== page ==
Typically, customer value is defined by cold, hard economic benefit or net profits (or losses) over the customer’s lifetime. But it could be something else. Ask company staff, experts, and stakeholders, and perform a bit of competitor research, if applicable.
Depending on the nature of your business and product or service, you’ll determine a set criteria list or formula for calculating customer value across your market segment.
Step 3: Collection
Now, it’s time to put your formula into practice. Create a comprehensive list of ways you can use the criteria you defined in step two to distinctly categorize your existing and potential customer base. Be as thorough as possible, thinking beyond standard factors.
Then, to collect the data, develop a detailed research plan that outlines where each criterion or variable can be found and the resource and method that will be used to collect it. Once you’ve nailed down the details, you can take action.
“Data has officially become the most important marketing tool… Just by knowing who your customers are on a personal level, you will gain insight into their activities, find out more about your product from the people using it, and learn more about how they’re browsing online.” – Forbes
Just a quick note on data collection – be aware of data without integrity. Look out for the following:
Incomplete dataOutdated dataData that isn’t always standardized, (e.g., profits might be listed as gross profits or operating profits)Data that necessitates qualitative judgment
Step 4: Synthesis
Let’s quickly recap. You’ve set your objective. You’ve determined a criterion that defines attractive customers. And you’ve collected data about potential customers. Now it’s time to synthesize all the information you have – to marry what you already knew with what you’ve discovered through research.
Here’s an example to illustrate. Let’s say you’re looking to increase the number of subscribers to your music streaming platform. Your most attractive existing customers are defined by how long they’ve been subscribed – i.e., you want more customers that will subscribe for two or more years. These are your target customers.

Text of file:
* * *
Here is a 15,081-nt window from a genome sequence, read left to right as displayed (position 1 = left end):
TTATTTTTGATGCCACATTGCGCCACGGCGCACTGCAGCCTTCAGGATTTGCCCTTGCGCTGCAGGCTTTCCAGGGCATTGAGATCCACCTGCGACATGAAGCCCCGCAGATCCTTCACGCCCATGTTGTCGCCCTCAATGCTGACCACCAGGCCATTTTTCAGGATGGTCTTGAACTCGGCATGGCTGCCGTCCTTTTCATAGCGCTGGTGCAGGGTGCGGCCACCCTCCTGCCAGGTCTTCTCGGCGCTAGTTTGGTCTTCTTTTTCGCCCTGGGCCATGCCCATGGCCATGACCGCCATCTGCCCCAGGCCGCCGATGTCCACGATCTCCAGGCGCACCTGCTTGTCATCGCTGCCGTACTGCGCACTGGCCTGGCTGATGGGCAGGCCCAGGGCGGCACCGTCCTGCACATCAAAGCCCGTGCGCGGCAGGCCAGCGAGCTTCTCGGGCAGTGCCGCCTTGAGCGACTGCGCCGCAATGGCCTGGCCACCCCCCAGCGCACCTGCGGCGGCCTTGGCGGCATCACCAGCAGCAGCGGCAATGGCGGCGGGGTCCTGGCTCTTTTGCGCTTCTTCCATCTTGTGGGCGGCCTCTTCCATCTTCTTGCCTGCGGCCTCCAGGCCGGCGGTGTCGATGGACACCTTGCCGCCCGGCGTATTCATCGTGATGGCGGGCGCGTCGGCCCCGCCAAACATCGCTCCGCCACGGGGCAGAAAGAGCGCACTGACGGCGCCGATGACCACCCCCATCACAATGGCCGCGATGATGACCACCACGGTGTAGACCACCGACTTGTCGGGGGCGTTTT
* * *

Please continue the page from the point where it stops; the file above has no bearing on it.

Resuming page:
You’ve analyzed your existing target customers and found that the vast majority are 25-35 years old and live in metropolitan areas. You dig a little deeper and uncover than many share an interest in other streaming apps – such as a podcast streaming app.
You use this information to define a look-alike audience, uncovering what your target customers like, what their habits are, which platforms they prefer, and so on. You use all of this data to create a market segment, which then informs your growth marketing campaigns.
Customer segmentation is a key component of the modern marketing process. It helps you to deliver on your demand generation goals by allowing you to focus your resources on those customer pain points that matter most.
The post How to Use Customer Segmentation to Grow Your Business appeared first on Marketing Insider Group.
By: Michael Brenner
Title: How to Use Customer Segmentation to Grow Your Business
Sourced From: marketinginsidergroup.com/marketing-strategy/how-to-use-customer-segmentation-to-grow-your-business/
Published Date: Wed, 09 Sep 2020 08:05:20 +0000